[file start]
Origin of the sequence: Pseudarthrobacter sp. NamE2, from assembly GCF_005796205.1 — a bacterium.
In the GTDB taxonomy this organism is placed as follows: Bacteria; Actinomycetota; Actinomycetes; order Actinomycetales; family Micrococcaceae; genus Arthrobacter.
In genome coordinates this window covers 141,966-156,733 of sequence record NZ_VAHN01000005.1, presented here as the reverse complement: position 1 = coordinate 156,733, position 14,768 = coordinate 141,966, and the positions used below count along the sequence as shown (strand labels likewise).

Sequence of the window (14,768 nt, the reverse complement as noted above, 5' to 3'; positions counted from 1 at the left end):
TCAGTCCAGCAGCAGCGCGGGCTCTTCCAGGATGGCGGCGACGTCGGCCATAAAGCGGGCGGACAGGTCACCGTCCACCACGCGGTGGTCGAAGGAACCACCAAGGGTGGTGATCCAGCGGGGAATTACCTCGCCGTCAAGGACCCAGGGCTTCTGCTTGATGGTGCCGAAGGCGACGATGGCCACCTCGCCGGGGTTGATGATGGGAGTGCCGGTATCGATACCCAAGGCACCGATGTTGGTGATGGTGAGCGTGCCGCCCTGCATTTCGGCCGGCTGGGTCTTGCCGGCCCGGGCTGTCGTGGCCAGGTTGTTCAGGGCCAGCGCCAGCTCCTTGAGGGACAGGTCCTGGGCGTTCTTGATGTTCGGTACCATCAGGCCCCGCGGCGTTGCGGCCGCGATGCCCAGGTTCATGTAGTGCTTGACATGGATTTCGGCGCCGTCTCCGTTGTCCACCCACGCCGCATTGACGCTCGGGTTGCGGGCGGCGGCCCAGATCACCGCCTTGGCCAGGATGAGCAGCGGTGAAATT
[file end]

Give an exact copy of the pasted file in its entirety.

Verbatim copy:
Origin of the sequence: Pseudarthrobacter sp. NamE2, from assembly GCF_005796205.1 — a bacterium.
In the GTDB taxonomy this organism is placed as follows: Bacteria; Actinomycetota; Actinomycetes; order Actinomycetales; family Micrococcaceae; genus Arthrobacter.
In genome coordinates this window covers 141,966-156,733 of sequence record NZ_VAHN01000005.1, presented here as the reverse complement: position 1 = coordinate 156,733, position 14,768 = coordinate 141,966, and the positions used below count along the sequence as shown (strand labels likewise).

Sequence of the window (14,768 nt, the reverse complement as noted above, 5' to 3'; positions counted from 1 at the left end):
TCAGTCCAGCAGCAGCGCGGGCTCTTCCAGGATGGCGGCGACGTCGGCCATAAAGCGGGCGGACAGGTCACCGTCCACCACGCGGTGGTCGAAGGAACCACCAAGGGTGGTGATCCAGCGGGGAATTACCTCGCCGTCAAGGACCCAGGGCTTCTGCTTGATGGTGCCGAAGGCGACGATGGCCACCTCGCCGGGGTTGATGATGGGAGTGCCGGTATCGATACCCAAGGCACCGATGTTGGTGATGGTGAGCGTGCCGCCCTGCATTTCGGCCGGCTGGGTCTTGCCGGCCCGGGCTGTCGTGGCCAGGTTGTTCAGGGCCAGCGCCAGCTCCTTGAGGGACAGGTCCTGGGCGTTCTTGATGTTCGGTACCATCAGGCCCCGCGGCGTTGCGGCCGCGATGCCCAGGTTCATGTAGTGCTTGACATGGATTTCGGCGCCGTCTCCGTTGTCCACCCACGCCGCATTGACGCTCGGGTTGCGGGCGGCGGCCCAGATCACCGCCTTGGCCAGGATGAGCAGCGGTGAAATT